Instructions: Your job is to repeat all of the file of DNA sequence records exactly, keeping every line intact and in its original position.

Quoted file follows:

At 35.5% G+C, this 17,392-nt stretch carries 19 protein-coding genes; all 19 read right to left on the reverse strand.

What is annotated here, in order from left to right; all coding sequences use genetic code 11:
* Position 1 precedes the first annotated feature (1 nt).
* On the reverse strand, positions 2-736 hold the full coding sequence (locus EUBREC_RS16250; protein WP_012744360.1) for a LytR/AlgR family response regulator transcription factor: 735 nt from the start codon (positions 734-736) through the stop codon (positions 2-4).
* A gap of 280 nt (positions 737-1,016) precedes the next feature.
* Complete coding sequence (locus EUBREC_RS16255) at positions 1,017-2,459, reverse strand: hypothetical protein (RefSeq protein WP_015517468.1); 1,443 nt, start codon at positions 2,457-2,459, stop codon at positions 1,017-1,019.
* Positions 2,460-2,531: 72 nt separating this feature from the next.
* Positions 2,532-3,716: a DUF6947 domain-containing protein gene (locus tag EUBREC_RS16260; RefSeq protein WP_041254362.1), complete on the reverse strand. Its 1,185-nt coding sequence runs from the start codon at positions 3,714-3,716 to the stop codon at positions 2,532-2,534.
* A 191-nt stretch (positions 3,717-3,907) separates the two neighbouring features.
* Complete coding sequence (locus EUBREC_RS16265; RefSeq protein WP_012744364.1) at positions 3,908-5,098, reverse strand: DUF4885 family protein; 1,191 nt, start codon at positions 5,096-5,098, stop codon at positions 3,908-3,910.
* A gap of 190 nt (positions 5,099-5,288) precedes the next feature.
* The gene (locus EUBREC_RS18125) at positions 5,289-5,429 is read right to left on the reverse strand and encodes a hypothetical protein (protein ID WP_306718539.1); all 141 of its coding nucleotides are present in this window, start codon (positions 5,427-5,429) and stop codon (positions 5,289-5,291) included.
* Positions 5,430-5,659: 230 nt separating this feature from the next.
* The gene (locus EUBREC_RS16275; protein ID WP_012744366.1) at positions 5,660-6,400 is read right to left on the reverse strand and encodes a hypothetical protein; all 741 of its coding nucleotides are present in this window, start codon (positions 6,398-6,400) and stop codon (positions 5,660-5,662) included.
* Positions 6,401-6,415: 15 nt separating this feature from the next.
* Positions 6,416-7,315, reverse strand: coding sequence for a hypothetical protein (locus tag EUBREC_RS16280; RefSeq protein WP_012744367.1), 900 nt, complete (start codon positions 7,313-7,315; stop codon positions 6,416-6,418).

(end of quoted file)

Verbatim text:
At 35.5% G+C, this 17,392-nt stretch carries 19 protein-coding genes; all 19 read right to left on the reverse strand.

What is annotated here, in order from left to right; all coding sequences use genetic code 11:
* Position 1 precedes the first annotated feature (1 nt).
* On the reverse strand, positions 2-736 hold the full coding sequence (locus EUBREC_RS16250; protein WP_012744360.1) for a LytR/AlgR family response regulator transcription factor: 735 nt from the start codon (positions 734-736) through the stop codon (positions 2-4).
* A gap of 280 nt (positions 737-1,016) precedes the next feature.
* Complete coding sequence (locus EUBREC_RS16255) at positions 1,017-2,459, reverse strand: hypothetical protein (RefSeq protein WP_015517468.1); 1,443 nt, start codon at positions 2,457-2,459, stop codon at positions 1,017-1,019.
* Positions 2,460-2,531: 72 nt separating this feature from the next.
* Positions 2,532-3,716: a DUF6947 domain-containing protein gene (locus tag EUBREC_RS16260; RefSeq protein WP_041254362.1), complete on the reverse strand. Its 1,185-nt coding sequence runs from the start codon at positions 3,714-3,716 to the stop codon at positions 2,532-2,534.
* A 191-nt stretch (positions 3,717-3,907) separates the two neighbouring features.
* Complete coding sequence (locus EUBREC_RS16265; RefSeq protein WP_012744364.1) at positions 3,908-5,098, reverse strand: DUF4885 family protein; 1,191 nt, start codon at positions 5,096-5,098, stop codon at positions 3,908-3,910.
* A gap of 190 nt (positions 5,099-5,288) precedes the next feature.
* The gene (locus EUBREC_RS18125) at positions 5,289-5,429 is read right to left on the reverse strand and encodes a hypothetical protein (protein ID WP_306718539.1); all 141 of its coding nucleotides are present in this window, start codon (positions 5,427-5,429) and stop codon (positions 5,289-5,291) included.
* Positions 5,430-5,659: 230 nt separating this feature from the next.
* The gene (locus EUBREC_RS16275; protein ID WP_012744366.1) at positions 5,660-6,400 is read right to left on the reverse strand and encodes a hypothetical protein; all 741 of its coding nucleotides are present in this window, start codon (positions 6,398-6,400) and stop codon (positions 5,660-5,662) included.
* Positions 6,401-6,415: 15 nt separating this feature from the next.
* Positions 6,416-7,315, reverse strand: coding sequence for a hypothetical protein (locus tag EUBREC_RS16280; RefSeq protein WP_012744367.1), 900 nt, complete (start codon positions 7,313-7,315; stop codon positions 6,416-6,418).